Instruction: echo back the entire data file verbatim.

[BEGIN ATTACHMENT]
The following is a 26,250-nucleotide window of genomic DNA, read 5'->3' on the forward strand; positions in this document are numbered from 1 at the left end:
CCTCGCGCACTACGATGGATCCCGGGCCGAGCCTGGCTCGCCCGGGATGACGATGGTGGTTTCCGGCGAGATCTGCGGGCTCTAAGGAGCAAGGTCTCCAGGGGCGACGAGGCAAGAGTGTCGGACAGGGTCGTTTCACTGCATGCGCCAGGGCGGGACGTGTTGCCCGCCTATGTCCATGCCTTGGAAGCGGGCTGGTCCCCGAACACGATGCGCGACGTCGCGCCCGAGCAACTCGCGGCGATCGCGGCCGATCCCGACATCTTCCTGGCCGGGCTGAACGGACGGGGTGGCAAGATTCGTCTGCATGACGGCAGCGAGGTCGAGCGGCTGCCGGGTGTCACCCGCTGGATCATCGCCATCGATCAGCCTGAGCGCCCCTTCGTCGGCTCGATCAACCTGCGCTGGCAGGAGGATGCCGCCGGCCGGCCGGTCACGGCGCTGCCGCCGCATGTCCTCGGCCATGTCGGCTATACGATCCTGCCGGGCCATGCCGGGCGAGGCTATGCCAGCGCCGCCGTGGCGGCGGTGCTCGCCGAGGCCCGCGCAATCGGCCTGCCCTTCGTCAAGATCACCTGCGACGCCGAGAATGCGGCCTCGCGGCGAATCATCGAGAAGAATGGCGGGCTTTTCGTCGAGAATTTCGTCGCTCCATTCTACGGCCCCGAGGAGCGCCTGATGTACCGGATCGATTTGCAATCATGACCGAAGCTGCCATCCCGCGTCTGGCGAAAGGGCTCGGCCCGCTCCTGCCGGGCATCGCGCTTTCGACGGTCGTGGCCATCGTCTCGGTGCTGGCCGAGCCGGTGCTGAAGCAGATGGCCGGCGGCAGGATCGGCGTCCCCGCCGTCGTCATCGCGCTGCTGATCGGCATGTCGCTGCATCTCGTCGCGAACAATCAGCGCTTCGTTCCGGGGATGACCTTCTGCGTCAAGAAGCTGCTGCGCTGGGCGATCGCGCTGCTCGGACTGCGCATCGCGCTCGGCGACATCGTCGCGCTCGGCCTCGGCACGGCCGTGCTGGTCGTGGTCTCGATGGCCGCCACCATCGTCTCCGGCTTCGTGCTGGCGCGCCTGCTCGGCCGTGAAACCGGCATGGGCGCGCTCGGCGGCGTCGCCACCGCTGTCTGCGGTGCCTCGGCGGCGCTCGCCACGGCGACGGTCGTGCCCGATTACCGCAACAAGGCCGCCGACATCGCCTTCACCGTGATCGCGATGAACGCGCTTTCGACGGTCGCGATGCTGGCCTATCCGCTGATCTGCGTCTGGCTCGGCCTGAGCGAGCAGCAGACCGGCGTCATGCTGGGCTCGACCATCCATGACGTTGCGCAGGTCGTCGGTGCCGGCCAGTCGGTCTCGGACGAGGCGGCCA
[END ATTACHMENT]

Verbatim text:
The following is a 26,250-nucleotide window of genomic DNA, read 5'->3' on the forward strand; positions in this document are numbered from 1 at the left end:
CCTCGCGCACTACGATGGATCCCGGGCCGAGCCTGGCTCGCCCGGGATGACGATGGTGGTTTCCGGCGAGATCTGCGGGCTCTAAGGAGCAAGGTCTCCAGGGGCGACGAGGCAAGAGTGTCGGACAGGGTCGTTTCACTGCATGCGCCAGGGCGGGACGTGTTGCCCGCCTATGTCCATGCCTTGGAAGCGGGCTGGTCCCCGAACACGATGCGCGACGTCGCGCCCGAGCAACTCGCGGCGATCGCGGCCGATCCCGACATCTTCCTGGCCGGGCTGAACGGACGGGGTGGCAAGATTCGTCTGCATGACGGCAGCGAGGTCGAGCGGCTGCCGGGTGTCACCCGCTGGATCATCGCCATCGATCAGCCTGAGCGCCCCTTCGTCGGCTCGATCAACCTGCGCTGGCAGGAGGATGCCGCCGGCCGGCCGGTCACGGCGCTGCCGCCGCATGTCCTCGGCCATGTCGGCTATACGATCCTGCCGGGCCATGCCGGGCGAGGCTATGCCAGCGCCGCCGTGGCGGCGGTGCTCGCCGAGGCCCGCGCAATCGGCCTGCCCTTCGTCAAGATCACCTGCGACGCCGAGAATGCGGCCTCGCGGCGAATCATCGAGAAGAATGGCGGGCTTTTCGTCGAGAATTTCGTCGCTCCATTCTACGGCCCCGAGGAGCGCCTGATGTACCGGATCGATTTGCAATCATGACCGAAGCTGCCATCCCGCGTCTGGCGAAAGGGCTCGGCCCGCTCCTGCCGGGCATCGCGCTTTCGACGGTCGTGGCCATCGTCTCGGTGCTGGCCGAGCCGGTGCTGAAGCAGATGGCCGGCGGCAGGATCGGCGTCCCCGCCGTCGTCATCGCGCTGCTGATCGGCATGTCGCTGCATCTCGTCGCGAACAATCAGCGCTTCGTTCCGGGGATGACCTTCTGCGTCAAGAAGCTGCTGCGCTGGGCGATCGCGCTGCTCGGACTGCGCATCGCGCTCGGCGACATCGTCGCGCTCGGCCTCGGCACGGCCGTGCTGGTCGTGGTCTCGATGGCCGCCACCATCGTCTCCGGCTTCGTGCTGGCGCGCCTGCTCGGCCGTGAAACCGGCATGGGCGCGCTCGGCGGCGTCGCCACCGCTGTCTGCGGTGCCTCGGCGGCGCTCGCCACGGCGACGGTCGTGCCCGATTACCGCAACAAGGCCGCCGACATCGCCTTCACCGTGATCGCGATGAACGCGCTTTCGACGGTCGCGATGCTGGCCTATCCGCTGATCTGCGTCTGGCTCGGCCTGAGCGAGCAGCAGACCGGCGTCATGCTGGGCTCGACCATCCATGACGTTGCGCAGGTCGTCGGTGCCGGCCAGTCGGTCTCGGACGAGGCGGCCA